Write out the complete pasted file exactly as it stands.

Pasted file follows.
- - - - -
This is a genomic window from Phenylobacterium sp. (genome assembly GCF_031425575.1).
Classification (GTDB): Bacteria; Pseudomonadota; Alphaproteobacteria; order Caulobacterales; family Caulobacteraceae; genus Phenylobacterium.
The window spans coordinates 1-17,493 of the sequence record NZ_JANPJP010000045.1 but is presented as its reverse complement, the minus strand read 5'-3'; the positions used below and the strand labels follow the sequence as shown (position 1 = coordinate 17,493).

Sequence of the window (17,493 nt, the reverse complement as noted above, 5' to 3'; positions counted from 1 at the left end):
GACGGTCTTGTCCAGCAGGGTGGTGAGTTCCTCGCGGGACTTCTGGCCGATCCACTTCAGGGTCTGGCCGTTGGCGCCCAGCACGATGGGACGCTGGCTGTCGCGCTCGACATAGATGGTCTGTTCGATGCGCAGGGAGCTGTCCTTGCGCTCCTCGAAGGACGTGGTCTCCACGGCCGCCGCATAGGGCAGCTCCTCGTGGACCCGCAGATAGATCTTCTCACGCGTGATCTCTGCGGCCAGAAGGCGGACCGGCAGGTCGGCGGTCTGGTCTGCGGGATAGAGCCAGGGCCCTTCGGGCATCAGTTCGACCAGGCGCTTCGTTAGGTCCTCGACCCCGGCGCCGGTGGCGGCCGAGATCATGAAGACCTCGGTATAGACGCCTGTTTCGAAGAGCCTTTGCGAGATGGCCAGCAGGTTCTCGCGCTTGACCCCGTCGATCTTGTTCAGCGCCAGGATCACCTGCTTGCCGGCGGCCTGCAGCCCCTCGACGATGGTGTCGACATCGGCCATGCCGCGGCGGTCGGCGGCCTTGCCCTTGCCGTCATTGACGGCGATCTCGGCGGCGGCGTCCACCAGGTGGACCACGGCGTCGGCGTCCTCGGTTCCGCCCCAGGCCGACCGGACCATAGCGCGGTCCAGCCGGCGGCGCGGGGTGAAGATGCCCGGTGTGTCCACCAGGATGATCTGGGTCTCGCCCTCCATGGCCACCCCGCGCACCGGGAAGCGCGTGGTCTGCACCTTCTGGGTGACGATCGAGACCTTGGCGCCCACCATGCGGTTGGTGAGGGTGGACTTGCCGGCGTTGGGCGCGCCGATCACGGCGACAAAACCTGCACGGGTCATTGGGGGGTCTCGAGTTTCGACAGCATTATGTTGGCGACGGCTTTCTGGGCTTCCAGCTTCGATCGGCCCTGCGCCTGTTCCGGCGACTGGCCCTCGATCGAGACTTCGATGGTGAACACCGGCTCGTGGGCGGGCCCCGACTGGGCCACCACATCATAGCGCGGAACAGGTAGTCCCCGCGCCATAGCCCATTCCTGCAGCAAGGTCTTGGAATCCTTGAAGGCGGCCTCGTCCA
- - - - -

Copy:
This is a genomic window from Phenylobacterium sp. (genome assembly GCF_031425575.1).
Classification (GTDB): Bacteria; Pseudomonadota; Alphaproteobacteria; order Caulobacterales; family Caulobacteraceae; genus Phenylobacterium.
The window spans coordinates 1-17,493 of the sequence record NZ_JANPJP010000045.1 but is presented as its reverse complement, the minus strand read 5'-3'; the positions used below and the strand labels follow the sequence as shown (position 1 = coordinate 17,493).

Sequence of the window (17,493 nt, the reverse complement as noted above, 5' to 3'; positions counted from 1 at the left end):
GACGGTCTTGTCCAGCAGGGTGGTGAGTTCCTCGCGGGACTTCTGGCCGATCCACTTCAGGGTCTGGCCGTTGGCGCCCAGCACGATGGGACGCTGGCTGTCGCGCTCGACATAGATGGTCTGTTCGATGCGCAGGGAGCTGTCCTTGCGCTCCTCGAAGGACGTGGTCTCCACGGCCGCCGCATAGGGCAGCTCCTCGTGGACCCGCAGATAGATCTTCTCACGCGTGATCTCTGCGGCCAGAAGGCGGACCGGCAGGTCGGCGGTCTGGTCTGCGGGATAGAGCCAGGGCCCTTCGGGCATCAGTTCGACCAGGCGCTTCGTTAGGTCCTCGACCCCGGCGCCGGTGGCGGCCGAGATCATGAAGACCTCGGTATAGACGCCTGTTTCGAAGAGCCTTTGCGAGATGGCCAGCAGGTTCTCGCGCTTGACCCCGTCGATCTTGTTCAGCGCCAGGATCACCTGCTTGCCGGCGGCCTGCAGCCCCTCGACGATGGTGTCGACATCGGCCATGCCGCGGCGGTCGGCGGCCTTGCCCTTGCCGTCATTGACGGCGATCTCGGCGGCGGCGTCCACCAGGTGGACCACGGCGTCGGCGTCCTCGGTTCCGCCCCAGGCCGACCGGACCATAGCGCGGTCCAGCCGGCGGCGCGGGGTGAAGATGCCCGGTGTGTCCACCAGGATGATCTGGGTCTCGCCCTCCATGGCCACCCCGCGCACCGGGAAGCGCGTGGTCTGCACCTTCTGGGTGACGATCGAGACCTTGGCGCCCACCATGCGGTTGGTGAGGGTGGACTTGCCGGCGTTGGGCGCGCCGATCACGGCGACAAAACCTGCACGGGTCATTGGGGGGTCTCGAGTTTCGACAGCATTATGTTGGCGACGGCTTTCTGGGCTTCCAGCTTCGATCGGCCCTGCGCCTGTTCCGGCGACTGGCCCTCGATCGAGACTTCGATGGTGAACACCGGCTCGTGGGCGGGCCCCGACTGGGCCACCACATCATAGCGCGGAACAGGTAGTCCCCGCGCCATAGCCCATTCCTGCAGCAAGGTCTTGGAATCCTTGAAGGCGGCCTCGTCCA